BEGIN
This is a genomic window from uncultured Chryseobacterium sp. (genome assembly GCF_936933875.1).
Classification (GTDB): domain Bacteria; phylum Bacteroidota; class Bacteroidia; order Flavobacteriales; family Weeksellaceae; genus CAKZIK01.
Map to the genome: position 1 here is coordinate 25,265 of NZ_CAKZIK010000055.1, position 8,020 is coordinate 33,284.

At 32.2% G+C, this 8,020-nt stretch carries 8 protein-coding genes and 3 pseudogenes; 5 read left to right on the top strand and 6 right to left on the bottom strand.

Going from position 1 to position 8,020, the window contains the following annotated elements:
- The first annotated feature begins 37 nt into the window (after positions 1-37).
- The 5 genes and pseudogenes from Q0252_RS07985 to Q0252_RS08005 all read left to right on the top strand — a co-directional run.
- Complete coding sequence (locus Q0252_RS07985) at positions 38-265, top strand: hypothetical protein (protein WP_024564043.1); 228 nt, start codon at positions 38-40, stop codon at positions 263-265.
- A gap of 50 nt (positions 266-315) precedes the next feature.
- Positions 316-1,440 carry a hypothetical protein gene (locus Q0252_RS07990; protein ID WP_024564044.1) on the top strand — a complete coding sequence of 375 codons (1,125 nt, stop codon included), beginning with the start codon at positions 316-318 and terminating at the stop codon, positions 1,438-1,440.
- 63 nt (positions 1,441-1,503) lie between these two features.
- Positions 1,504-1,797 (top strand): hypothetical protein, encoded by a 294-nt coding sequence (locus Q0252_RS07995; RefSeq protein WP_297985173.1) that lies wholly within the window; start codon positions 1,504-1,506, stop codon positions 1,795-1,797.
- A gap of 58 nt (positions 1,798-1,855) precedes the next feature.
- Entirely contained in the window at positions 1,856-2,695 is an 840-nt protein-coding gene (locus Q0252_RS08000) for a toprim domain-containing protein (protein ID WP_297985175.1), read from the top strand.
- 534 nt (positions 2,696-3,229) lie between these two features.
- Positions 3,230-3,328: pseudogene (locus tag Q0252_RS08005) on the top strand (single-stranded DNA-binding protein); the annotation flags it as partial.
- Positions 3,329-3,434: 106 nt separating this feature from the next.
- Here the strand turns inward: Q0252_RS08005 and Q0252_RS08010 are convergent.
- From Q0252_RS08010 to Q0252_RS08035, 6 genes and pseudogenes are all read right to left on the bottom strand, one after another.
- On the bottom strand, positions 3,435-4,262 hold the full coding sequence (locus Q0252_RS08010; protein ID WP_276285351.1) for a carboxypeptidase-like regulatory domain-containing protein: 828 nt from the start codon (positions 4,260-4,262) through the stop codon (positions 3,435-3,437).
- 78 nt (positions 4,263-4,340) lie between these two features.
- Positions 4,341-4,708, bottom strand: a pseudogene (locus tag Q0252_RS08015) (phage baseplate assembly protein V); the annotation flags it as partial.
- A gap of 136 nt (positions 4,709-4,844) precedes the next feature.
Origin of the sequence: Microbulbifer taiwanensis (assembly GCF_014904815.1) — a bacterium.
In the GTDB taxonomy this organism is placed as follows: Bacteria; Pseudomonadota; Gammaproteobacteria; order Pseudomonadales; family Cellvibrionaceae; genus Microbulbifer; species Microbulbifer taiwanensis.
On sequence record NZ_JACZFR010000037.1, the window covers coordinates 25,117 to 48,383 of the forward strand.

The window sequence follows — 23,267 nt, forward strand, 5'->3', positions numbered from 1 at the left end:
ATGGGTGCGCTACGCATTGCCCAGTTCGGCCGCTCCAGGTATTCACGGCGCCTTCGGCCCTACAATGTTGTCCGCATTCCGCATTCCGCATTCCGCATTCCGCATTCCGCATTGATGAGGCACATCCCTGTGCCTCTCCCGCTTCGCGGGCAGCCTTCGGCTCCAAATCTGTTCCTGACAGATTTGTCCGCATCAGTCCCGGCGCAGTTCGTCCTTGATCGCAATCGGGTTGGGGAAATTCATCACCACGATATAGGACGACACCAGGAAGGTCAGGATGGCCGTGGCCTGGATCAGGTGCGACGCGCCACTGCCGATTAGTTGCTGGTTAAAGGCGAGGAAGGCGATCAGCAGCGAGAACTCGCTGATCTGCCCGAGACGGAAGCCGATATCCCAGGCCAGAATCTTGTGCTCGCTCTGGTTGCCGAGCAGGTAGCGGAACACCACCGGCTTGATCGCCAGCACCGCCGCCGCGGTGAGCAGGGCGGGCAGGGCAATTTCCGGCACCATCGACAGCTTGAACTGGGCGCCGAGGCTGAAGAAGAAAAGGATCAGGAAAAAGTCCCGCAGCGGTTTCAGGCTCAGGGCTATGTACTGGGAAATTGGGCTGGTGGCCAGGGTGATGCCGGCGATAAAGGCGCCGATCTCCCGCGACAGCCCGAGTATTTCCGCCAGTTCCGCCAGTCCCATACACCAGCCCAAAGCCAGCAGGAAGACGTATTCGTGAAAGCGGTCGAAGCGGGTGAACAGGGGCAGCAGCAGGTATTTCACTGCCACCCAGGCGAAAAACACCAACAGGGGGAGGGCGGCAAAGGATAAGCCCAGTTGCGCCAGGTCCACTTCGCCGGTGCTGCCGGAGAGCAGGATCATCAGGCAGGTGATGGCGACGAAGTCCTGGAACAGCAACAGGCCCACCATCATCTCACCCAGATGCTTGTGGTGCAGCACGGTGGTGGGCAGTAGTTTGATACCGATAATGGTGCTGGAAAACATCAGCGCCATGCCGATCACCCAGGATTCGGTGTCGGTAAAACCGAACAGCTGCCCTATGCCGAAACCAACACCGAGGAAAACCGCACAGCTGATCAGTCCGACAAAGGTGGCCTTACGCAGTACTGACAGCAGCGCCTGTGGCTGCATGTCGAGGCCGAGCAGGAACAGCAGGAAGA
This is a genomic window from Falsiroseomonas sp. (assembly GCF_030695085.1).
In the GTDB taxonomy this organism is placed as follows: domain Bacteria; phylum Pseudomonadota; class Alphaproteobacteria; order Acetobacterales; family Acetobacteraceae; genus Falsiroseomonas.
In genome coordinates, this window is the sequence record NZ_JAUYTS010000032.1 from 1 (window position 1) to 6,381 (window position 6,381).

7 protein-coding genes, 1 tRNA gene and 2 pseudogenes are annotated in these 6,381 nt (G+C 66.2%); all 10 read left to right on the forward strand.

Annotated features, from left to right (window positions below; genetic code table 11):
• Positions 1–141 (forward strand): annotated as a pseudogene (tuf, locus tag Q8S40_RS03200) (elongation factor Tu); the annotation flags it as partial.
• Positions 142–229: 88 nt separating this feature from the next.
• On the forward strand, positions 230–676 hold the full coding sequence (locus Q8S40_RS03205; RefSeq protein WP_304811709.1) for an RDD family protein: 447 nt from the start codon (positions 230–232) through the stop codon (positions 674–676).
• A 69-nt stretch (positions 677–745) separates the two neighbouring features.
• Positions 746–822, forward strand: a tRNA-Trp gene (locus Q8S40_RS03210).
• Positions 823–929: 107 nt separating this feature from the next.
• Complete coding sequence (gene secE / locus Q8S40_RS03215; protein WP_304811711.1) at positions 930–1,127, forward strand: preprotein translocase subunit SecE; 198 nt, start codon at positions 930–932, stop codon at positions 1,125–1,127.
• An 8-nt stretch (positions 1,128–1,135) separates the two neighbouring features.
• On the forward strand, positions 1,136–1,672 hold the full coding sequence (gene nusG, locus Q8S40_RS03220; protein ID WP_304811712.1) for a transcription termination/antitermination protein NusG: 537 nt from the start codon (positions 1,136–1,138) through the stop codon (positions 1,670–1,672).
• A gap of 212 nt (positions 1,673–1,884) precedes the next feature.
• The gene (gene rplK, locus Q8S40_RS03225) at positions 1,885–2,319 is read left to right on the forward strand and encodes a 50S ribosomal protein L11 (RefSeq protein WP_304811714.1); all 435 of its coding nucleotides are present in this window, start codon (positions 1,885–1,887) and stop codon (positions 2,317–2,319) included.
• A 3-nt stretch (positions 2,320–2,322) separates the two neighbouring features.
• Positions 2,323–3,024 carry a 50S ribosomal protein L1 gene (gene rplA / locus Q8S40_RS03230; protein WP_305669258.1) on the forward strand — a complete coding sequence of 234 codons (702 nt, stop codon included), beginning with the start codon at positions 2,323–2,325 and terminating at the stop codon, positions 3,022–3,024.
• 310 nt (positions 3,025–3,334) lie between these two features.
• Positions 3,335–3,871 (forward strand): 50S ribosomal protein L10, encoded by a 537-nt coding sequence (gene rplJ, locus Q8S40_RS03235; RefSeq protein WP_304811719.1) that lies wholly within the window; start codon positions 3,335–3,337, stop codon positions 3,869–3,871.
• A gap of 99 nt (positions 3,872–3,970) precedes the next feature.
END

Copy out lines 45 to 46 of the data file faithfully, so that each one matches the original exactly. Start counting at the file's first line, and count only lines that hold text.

• A 3-nt stretch (positions 2,320–2,322) separates the two neighbouring features.
• Positions 2,323–3,024 carry a 50S ribosomal protein L1 gene (gene rplA / locus Q8S40_RS03230; protein WP_305669258.1) on the forward strand — a complete coding sequence of 234 codons (702 nt, stop codon included), beginning with the start codon at positions 2,323–2,325 and terminating at the stop codon, positions 3,022–3,024.